Ken Waxman writes: "With a background that includes memories of Third World melodies as well as education in Jazz and European classical music, it takes a little while for Di Domenico’s moderato tinkling and low-frequency runs to toughen here. Meantime Sakata, who has been a major force in Japanese Free Music since the late 1960s and recently has worked with everyone from drummer Chris Corsano to bassist Bill Laswell, moves among harsh alto saxophone bites, contralto clarinet smears, implement shaking and an Orientialized variant of throat-singing. This vocalizing and bell-shaking, which mixes vocalese with off-key groaning and crying is featured most on “Papiruma/Papiruma”; while Di Domenico’s sparkling glissandi make a perfect foil for Sakata’s surprisingly mellow sax lines on “Sukiyazukuri No Tatazumai/The Peaceful Atmosphere of a Wood Sukiya-style Temple”. Having gained in assurance as well, it seems, Di Domenico exposes galloping key clanks that effectively counter Sakata’s split tones and sound shards by the time “Moe I/Bud I” comes around.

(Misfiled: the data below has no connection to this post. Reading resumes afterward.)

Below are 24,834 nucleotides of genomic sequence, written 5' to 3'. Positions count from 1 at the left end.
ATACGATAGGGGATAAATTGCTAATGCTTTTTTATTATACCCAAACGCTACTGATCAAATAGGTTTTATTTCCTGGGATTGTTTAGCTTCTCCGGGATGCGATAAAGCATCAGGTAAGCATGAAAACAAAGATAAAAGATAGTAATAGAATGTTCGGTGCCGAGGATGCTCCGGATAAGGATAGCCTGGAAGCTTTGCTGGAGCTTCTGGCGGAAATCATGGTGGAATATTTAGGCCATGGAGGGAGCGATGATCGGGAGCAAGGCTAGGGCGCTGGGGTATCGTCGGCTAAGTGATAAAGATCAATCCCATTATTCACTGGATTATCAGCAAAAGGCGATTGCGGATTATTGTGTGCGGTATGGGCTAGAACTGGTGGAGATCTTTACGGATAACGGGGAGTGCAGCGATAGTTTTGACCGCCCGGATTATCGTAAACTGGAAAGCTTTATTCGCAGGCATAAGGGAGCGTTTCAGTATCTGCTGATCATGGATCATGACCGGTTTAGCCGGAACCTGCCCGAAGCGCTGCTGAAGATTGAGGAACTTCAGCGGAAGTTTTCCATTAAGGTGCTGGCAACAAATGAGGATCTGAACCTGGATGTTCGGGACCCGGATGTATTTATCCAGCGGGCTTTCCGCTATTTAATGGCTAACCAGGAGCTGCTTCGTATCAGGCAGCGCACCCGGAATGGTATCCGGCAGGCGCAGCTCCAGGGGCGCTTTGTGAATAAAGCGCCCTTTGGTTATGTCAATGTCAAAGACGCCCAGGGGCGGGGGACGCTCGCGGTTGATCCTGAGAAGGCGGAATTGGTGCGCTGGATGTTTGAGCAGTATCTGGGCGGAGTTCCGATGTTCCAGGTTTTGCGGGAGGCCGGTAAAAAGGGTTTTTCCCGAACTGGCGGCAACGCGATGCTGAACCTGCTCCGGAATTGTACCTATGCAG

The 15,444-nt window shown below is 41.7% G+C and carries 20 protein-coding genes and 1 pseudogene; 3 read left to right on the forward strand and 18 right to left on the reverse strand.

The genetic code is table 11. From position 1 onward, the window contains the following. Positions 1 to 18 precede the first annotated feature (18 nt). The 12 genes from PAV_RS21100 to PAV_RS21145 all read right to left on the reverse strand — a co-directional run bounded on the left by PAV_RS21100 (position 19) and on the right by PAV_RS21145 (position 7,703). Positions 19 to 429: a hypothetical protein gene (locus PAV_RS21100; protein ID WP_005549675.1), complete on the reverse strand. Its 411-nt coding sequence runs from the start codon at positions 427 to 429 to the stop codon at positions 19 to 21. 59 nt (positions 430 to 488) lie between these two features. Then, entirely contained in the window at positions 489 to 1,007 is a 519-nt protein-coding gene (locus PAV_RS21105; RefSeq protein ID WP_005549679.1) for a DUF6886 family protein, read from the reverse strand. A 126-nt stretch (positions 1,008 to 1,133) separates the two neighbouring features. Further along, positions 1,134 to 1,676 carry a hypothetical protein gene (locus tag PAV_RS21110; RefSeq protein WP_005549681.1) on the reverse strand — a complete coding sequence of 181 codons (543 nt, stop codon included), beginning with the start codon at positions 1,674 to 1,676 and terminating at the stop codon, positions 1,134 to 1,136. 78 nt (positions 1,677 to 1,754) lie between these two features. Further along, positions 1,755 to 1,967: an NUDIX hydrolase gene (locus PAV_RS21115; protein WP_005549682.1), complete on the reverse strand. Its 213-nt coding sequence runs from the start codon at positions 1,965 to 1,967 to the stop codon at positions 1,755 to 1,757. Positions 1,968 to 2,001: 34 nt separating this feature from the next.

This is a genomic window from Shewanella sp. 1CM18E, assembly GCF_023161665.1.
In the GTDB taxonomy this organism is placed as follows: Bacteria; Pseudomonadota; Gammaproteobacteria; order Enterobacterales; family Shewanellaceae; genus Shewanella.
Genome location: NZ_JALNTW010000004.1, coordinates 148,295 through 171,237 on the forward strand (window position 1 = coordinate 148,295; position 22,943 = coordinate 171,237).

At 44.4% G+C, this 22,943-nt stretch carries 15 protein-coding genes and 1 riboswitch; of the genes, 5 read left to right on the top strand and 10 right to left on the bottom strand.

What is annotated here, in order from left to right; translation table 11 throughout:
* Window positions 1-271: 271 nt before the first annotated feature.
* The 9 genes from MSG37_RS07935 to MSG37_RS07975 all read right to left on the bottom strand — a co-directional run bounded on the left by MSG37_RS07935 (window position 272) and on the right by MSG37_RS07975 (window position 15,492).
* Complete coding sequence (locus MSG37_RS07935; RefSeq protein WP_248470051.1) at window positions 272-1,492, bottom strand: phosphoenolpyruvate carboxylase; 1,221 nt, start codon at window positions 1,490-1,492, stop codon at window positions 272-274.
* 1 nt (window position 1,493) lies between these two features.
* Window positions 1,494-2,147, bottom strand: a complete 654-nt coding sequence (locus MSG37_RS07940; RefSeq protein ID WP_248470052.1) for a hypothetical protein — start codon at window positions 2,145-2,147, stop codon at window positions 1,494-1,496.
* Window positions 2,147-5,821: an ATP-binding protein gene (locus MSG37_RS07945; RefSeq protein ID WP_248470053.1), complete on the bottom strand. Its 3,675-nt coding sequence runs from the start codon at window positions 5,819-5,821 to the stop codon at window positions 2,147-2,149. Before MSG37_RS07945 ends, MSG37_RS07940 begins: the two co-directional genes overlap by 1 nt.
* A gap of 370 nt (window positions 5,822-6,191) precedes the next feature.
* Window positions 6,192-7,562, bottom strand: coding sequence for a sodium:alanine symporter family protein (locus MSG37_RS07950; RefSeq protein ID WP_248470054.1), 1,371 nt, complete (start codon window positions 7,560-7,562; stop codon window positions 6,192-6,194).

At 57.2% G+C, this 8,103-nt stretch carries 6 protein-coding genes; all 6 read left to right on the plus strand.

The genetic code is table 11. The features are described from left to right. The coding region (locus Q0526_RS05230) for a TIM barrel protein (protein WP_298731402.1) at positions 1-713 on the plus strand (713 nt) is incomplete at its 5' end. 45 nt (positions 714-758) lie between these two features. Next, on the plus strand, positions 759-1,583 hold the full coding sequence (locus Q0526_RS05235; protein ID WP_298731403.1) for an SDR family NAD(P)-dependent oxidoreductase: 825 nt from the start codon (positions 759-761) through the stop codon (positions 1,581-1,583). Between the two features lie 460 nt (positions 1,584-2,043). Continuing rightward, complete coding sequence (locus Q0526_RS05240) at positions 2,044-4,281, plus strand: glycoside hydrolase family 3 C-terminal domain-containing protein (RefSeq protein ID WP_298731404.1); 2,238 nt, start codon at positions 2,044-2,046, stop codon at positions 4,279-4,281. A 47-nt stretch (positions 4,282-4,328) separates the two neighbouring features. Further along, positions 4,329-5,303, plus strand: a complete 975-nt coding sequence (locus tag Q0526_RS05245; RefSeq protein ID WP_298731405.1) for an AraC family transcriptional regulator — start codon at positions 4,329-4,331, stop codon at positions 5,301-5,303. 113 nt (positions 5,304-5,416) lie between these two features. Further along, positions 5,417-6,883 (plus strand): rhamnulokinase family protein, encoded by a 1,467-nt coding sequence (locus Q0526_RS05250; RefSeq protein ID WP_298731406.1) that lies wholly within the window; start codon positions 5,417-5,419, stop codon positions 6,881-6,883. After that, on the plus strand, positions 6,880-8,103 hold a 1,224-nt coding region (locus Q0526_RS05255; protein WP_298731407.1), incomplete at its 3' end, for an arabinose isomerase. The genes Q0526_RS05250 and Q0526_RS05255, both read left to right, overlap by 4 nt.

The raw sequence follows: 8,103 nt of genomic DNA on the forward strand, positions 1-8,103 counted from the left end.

Nonetheless, the preceding nine tracks are merely preludes to the quarter-hour plus “Moe II/Bud II” that moves through several exhilarating sequences where the keyboardist’s pile-driver flair is easily the match for the saxman’s violent split-tone attack. Turning to keyboard pressure as a proper response to Sakata’s wriggling and honking vibrations, a crescendo of circular patterning by Di Domenico is attained then subsides along with Sakata’s response. A distinctive coda involving the pianist’s well-calculated sweeps subtly complements the reedist’s conclusive peeps which are high-pitched, yet manage not to disrupt the narrative".